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6 Killer Insights From Digital and Social Data


By Joel Rubinson

Marketers need to understand this fundamental truth…in a digital, social, mobile age, consumers can choose brand messages as much as the brand messages choose them.

Consumers are always on, always connected and this has fundamentally changed how we shop…we browse incessantly, on whatever screen we have handy. Progressive marketers know their brands need to be ‘always-on’ as well to generate earned (social media) or owned (e.g. website visits) media impressions that will benefit the brand.

And these owned and earned impressions can be quite significant.  About two years ago, the head of the CPG practice for Google told me that Google tracks 8 BILLION food related searches in a typical month. Fiona Blades, President of MESH, The Experience Agency, that tracks all experiences a consumer has with a brand via mobile, offers, “In some categories we monitor, Digital Owned and Earned experiences can account for as much as 60% of total reported experiences.”.

But perhaps the most important insight about an owned/earned impression is this.

While a paid impression tells us that the MARKETER thinks the user is interesting to the brand…an owned or earned impression tell us that the CONSUMER thinks the brand is interesting to THEM.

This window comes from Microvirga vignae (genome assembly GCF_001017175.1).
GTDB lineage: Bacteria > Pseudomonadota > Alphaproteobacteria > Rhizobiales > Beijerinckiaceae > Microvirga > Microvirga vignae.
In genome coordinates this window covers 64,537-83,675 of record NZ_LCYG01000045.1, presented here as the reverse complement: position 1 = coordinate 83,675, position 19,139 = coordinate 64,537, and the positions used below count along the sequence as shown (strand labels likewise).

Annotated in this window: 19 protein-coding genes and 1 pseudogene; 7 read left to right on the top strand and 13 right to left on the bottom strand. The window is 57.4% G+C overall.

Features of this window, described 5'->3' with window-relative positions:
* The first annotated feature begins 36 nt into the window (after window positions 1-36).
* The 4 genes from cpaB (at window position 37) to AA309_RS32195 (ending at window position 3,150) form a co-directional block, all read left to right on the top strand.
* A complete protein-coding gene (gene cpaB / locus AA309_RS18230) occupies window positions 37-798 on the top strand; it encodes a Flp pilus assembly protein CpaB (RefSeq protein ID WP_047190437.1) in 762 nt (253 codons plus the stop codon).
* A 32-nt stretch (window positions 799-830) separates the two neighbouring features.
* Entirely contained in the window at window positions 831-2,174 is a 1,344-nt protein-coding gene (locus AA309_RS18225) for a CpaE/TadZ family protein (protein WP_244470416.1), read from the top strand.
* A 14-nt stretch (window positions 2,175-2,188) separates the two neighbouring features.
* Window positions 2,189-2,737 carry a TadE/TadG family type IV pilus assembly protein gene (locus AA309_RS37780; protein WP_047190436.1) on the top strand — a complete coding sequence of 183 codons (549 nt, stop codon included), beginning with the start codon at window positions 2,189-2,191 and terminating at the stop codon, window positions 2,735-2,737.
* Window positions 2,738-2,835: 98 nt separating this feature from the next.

This simple ‘aha’ is the reason that digital and social data offer unique insights in 6 ways:

  1. BRAND HEALTH MONITORING: In the aggregate, they give a naturally occurring barometer of how relevant the brand is to consumers, and in the case of social media, they tell us why the brand is relevant
  2. ALWAYS ON MARKETING REPORT CARD: They reflect how good the marketer is at always on marketing
  3. CAUSAL SALES MODELING: It suggests that an owned or earned impression has more impact than a paid impression at driving sales, which is consistent with recent evidence from WOMMA industry study. But let’s include these data into our models and let’s find out…
  4. REAL TIME CAMPAIGN ASSESSMENT: They reflect the degree to which a marketing campaign is having impact on consumer behaviors in time to adjust spending plans
  5. CREATIVE IDEA AND CONTENT TESTING: every Facebook post, Tweet, content article, pageview, click, etc. represent a naturally occurring experiment about which ideas are most interesting to consumers because they are viewed more and shared more. Use this to optimize your content, creative strategies, and website/app experience.
  6. DATA DRIVEN MARKETING PREDICTIVE ANALYSIS: They produce a cookie or other marker that tells us that a particular user is interested in our brand for a certain reason which has programmatic advertising and personalization value